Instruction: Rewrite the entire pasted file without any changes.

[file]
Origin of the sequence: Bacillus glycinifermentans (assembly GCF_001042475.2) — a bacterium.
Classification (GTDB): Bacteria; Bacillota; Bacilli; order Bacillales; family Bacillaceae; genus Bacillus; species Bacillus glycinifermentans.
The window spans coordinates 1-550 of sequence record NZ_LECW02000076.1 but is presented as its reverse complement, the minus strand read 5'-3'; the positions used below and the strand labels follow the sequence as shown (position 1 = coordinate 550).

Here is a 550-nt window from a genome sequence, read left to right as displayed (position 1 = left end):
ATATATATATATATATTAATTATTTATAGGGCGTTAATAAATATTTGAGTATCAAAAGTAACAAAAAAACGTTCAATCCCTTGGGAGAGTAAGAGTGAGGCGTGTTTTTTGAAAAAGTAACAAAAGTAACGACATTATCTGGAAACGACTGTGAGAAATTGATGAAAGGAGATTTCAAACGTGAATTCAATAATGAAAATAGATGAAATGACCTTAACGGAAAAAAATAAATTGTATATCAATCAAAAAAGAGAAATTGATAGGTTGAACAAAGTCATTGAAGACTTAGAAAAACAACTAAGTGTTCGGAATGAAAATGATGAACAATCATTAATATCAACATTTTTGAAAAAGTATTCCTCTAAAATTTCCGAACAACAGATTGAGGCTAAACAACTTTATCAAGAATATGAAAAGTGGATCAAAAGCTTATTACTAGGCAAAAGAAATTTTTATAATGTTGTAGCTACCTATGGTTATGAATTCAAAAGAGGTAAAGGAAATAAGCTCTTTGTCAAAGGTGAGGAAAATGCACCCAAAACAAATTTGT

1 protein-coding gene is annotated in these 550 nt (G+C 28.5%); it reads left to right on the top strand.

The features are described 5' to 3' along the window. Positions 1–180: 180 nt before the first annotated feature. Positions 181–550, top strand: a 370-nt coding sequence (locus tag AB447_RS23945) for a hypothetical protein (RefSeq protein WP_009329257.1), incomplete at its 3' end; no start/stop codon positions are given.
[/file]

Origin of the sequence: Bacillus glycinifermentans (assembly GCF_001042475.2) — a bacterium.
Classification (GTDB): Bacteria; Bacillota; Bacilli; order Bacillales; family Bacillaceae; genus Bacillus; species Bacillus glycinifermentans.
The window spans coordinates 1-550 of sequence record NZ_LECW02000076.1 but is presented as its reverse complement, the minus strand read 5'-3'; the positions used below and the strand labels follow the sequence as shown (position 1 = coordinate 550).

Here is a 550-nt window from a genome sequence, read left to right as displayed (position 1 = left end):
ATATATATATATATATTAATTATTTATAGGGCGTTAATAAATATTTGAGTATCAAAAGTAACAAAAAAACGTTCAATCCCTTGGGAGAGTAAGAGTGAGGCGTGTTTTTTGAAAAAGTAACAAAAGTAACGACATTATCTGGAAACGACTGTGAGAAATTGATGAAAGGAGATTTCAAACGTGAATTCAATAATGAAAATAGATGAAATGACCTTAACGGAAAAAAATAAATTGTATATCAATCAAAAAAGAGAAATTGATAGGTTGAACAAAGTCATTGAAGACTTAGAAAAACAACTAAGTGTTCGGAATGAAAATGATGAACAATCATTAATATCAACATTTTTGAAAAAGTATTCCTCTAAAATTTCCGAACAACAGATTGAGGCTAAACAACTTTATCAAGAATATGAAAAGTGGATCAAAAGCTTATTACTAGGCAAAAGAAATTTTTATAATGTTGTAGCTACCTATGGTTATGAATTCAAAAGAGGTAAAGGAAATAAGCTCTTTGTCAAAGGTGAGGAAAATGCACCCAAAACAAATTTGT

1 protein-coding gene is annotated in these 550 nt (G+C 28.5%); it reads left to right on the top strand.

The features are described 5' to 3' along the window. Positions 1–180: 180 nt before the first annotated feature. Positions 181–550, top strand: a 370-nt coding sequence (locus tag AB447_RS23945) for a hypothetical protein (RefSeq protein WP_009329257.1), incomplete at its 3' end; no start/stop codon positions are given.